Special Operations Division

The Special Operations Division of the Fort Wayne Fire Department consists of three teams: Hazardous Materials Response Team, Water Rescue and Recovery Team, and, Technical Rescue Team.

Training requirements for team members are almost 100 hours per year. These requirements are in addition to the team member's regular training assignments and duties in the Operations Division.  To apply for team membership, firefighters must have a minimum of three years on the job, complete a rigorous training schedule, successfully complete an end-of-year evaluation, and, interview for available openings on the team they are seeking to join.Haz Mat Team

Hazardous Materials Team

The Fort Wayne Fire Department’s Hazardous Materials Response Team covers the City of Fort Wayne as well as Allen County with interagency response and training partnerships with Adams, Allen, Wabash, Miami, DeKalb, Huntington, LaGrange, Noble, Steuben, Wells, and Whitley counties.  The team maintains knowledge, skills, and inventory for a Type II response team with some Type I capabilities in accordance with Indiana Hazardous Materials Team Qualification Program for Mobile Support Units.  This allows the team to identify and mitigate all unknown industrial chemical hazards. Additionally, they are equipped and trained to mitigate incidents involving various weapons of mass destruction including chemical and biological substances. 

Team Equipment

The Fort Wayne Haz-Mat Team has three specialty apparatus it employs.  The primary response vehicle, Haz-Mat 1, can make a Level A entry; establish decontamination; monitor hazardous atmospheres with a variety of detection equipment; conduct research via the internet; send and receive fax; and, conduct any number of confinement operations.

Our State Render Safe Trailer is comparably equipped to Haz-Mat 1.  This vehicle's primary mission is product identification and decontamination with limited containment equipment.

The Decon Unit consists of a semi-truck and 40-foot box trailer.  Its mission is mass decontamination.  We can decontaminate up to six people in individual showers and it has the capability of accommodating non-ambulatory patients. In training we have successfully provided decontamination to over 60 patients per hour.

Water Rescue and Recovery Team

The Water Rescue and Recovery Team consists of 30 members.  Team members are trained and equipped to respond to incidents involving open water, swift water, and, rapid deployment ice diving.  The Team is equipped to dive fully encapsulated into many different water environments.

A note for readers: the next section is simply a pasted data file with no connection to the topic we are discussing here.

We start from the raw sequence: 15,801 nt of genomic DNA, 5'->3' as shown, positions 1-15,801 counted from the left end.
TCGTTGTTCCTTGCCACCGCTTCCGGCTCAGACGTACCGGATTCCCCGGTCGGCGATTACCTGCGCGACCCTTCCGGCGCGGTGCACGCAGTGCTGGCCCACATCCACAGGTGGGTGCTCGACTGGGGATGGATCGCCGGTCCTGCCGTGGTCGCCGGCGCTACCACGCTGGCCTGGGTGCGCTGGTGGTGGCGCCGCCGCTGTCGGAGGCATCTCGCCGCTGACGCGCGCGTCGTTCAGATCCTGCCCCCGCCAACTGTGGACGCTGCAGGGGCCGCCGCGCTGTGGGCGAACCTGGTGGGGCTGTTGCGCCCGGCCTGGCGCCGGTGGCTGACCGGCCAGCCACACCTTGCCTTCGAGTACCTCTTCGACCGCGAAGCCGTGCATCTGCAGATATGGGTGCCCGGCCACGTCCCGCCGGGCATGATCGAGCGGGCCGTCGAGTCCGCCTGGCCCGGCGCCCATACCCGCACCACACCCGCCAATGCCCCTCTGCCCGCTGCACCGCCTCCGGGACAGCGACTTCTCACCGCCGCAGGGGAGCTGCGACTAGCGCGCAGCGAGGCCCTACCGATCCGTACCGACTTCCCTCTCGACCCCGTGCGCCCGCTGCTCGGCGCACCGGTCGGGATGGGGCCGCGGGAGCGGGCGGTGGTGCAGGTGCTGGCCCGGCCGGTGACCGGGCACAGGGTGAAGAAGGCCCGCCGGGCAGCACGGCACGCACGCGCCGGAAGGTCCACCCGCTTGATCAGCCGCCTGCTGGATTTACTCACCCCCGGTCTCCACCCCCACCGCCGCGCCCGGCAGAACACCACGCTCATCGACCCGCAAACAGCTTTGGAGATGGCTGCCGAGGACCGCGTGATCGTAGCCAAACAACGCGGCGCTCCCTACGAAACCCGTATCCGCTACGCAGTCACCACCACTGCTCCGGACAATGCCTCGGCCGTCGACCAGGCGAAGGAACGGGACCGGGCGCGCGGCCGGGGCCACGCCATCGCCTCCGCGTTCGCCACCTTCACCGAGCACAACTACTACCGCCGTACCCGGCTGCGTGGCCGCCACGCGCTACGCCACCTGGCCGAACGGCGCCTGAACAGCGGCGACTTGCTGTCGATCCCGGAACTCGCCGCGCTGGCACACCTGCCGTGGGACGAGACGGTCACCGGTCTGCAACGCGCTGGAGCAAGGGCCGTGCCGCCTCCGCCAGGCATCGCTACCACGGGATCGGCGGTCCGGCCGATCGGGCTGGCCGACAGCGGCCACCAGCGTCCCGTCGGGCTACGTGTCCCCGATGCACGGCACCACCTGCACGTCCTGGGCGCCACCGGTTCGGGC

On duty, team members meet weekly for training regardless of weather conditions.  Two training sessions per year are conducted in the pool to evaluate swimming skills, surface rescue techniques and to review a number of contingency exercises.  The rest of the year is spent at a variety of locations including several ice- and cold-water dives.

03_08_ice_diving_picDivers are trained to the PADI (Professional Association of Diving Instructors) Advanced Open Water Diver Level and then placed on probation for one year. During this time they are introduced to the full-face mask and their training to become a Public Safety Diver begins.  At the end of the probationary period, divers are challenged both physically and mentally through a multi-dive evolution at several locations in different water conditions.  If the evaluation is successfully passed, probationary divers are placed on the team.

Team Equipment

The Water Rescue and Recovery Vehicle and Boat, are kept in service and ready to deploy upon dispatch like all SORT apparatus.  Once on scene, divers have the ability to be in the water conducting search operations in less than five minutes. All equipment is serviced and maintained by in-house technicians.

Technical Rescue Team

The Technical Rescue Team has 30 members that are trained and equipped to respond to incidents involving Confined Space; Trench Collapse; High and Low Angle Rescue; Building Collapse; and, Tower Rescue.  This team meets the requirements of both OSHA (Occupational, Safety and Health Administration) and NFPA.

Team members meet weekly for training.  090506_trench_sh004_09-06-2006_ci7nqjdOf all the Special Operations Rescue Teams, this is by far the most difficult to master.  Some of the training crosses multiple disciplines while others are stand-alone and very technical in nature. Team members must be mechanically inclined, have a good understanding of building construction and heavy equipment and must have the ability to push themselves beyond what is comfortable.

Team Equipment

The Technical Rescue Equipment consists of a primary response vehicle that carries a variety of shoring equipment; atmospheric monitoring equipment; hard wire communications gear; trench panels; hard- and software for vertical rescue; an assortment of hand and power tools; and much, much more.  We also have a one-ton pickup truck and 20-foot trailer that contains most of our building collapse equipment.  In addition to the building collapse vehicle, we have a trailer and dump truck dedicated to hauling shoring material for building collapse or trench rescue.